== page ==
Phantom Euboians


  • John K. Papadopoulos The J. Paul Getty Museum



Mediterranean Archaeology


This paper critically examines interpretations of social and economic pre-eminence and ethnicity in the eastern and central Mediterranean in the EIA. More particularly, it challenges the conventional view of Aegean, especially Euboian, primacy in early maritime trade and colonial ventures. To focus on one particular group - whether Greek, Levantine or other - to the neglect of others, is to miss the broader Mediterranean perspective and to impose national and nationalistic concepts which shift according to scholarly notions. Against the backdrop of a less-centralized and growing world-system, in which fluid boundaries allow for mobility of people and ideas, communities throughout the Mediterranean were affected and drawn together in a variety of ways. The process of 'blending' was more profound than merely combining two or more cultures. The only way to understand the complexities of multi-ethnic communities is to examine the entire cultural milieu and assemblage, not just certain aspects of the material record, and to recognize the interplay of ethnic, class, gender and other divisions.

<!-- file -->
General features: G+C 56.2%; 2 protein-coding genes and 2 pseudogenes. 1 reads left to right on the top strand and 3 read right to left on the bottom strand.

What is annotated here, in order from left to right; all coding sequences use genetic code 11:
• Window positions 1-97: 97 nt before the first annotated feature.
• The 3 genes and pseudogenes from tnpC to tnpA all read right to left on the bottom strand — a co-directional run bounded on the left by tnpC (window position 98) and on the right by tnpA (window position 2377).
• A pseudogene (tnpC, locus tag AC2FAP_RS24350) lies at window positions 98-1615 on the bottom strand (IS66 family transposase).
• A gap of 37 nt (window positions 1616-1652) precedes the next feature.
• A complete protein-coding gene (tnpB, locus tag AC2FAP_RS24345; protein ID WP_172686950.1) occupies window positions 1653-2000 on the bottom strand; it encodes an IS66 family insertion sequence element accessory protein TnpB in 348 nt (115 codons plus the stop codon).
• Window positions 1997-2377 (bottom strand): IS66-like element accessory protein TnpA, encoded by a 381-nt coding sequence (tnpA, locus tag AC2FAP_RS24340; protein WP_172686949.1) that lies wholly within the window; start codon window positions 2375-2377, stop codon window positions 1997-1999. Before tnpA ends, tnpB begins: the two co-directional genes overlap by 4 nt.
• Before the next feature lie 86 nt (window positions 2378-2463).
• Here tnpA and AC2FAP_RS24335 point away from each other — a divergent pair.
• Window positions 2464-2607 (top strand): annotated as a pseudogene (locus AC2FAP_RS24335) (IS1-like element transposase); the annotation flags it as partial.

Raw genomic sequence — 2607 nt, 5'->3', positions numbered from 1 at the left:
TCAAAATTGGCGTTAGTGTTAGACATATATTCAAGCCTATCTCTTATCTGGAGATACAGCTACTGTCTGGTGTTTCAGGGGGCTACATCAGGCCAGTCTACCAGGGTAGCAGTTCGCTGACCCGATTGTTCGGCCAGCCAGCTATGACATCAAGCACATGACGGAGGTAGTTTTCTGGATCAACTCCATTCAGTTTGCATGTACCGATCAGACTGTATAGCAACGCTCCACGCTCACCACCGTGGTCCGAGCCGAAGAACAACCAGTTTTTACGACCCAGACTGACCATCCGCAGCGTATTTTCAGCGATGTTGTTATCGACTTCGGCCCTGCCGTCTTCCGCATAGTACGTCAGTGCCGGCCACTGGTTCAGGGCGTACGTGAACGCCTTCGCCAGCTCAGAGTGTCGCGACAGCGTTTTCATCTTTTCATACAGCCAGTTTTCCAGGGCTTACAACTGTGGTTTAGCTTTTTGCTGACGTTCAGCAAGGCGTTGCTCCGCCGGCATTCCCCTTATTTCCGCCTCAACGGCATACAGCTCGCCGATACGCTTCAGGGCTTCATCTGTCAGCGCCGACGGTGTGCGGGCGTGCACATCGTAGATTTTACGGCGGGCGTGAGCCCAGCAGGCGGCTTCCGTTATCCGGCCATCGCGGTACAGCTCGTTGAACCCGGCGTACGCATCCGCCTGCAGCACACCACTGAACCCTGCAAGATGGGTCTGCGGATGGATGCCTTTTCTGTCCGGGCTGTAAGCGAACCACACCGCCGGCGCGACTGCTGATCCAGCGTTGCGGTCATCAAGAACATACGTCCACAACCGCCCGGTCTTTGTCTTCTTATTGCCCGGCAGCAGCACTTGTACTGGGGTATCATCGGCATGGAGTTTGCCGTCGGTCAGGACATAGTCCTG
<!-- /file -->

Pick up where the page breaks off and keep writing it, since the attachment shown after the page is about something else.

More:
Author Biography

John K. Papadopoulos, The J. Paul Getty Museum

John Papadopoulos is a classical archaeologist interested in several aspects of Aegean and Mediterranean archaeology and particularly the Aegean in the later Bronze and Early Iron Age. He has worked on excavations and surveys in Australia and Greece and continues his involvement with the excavations at Torone in the nort Aegean, and the EIA in the area of the Athenian Agora. Following the completion of his PhD, he served as Deputy Director of the Australian Archaeological Institute at Athens, Lecturer in Classical Archaeology at the University of Sydney, and is currently Associate Curator of Antiquities at the J. Paul Getty Museum.



How to Cite

Papadopoulos, J. K. (1998). Phantom Euboians. Journal of Mediterranean Archaeology, 10(2), 191–219.




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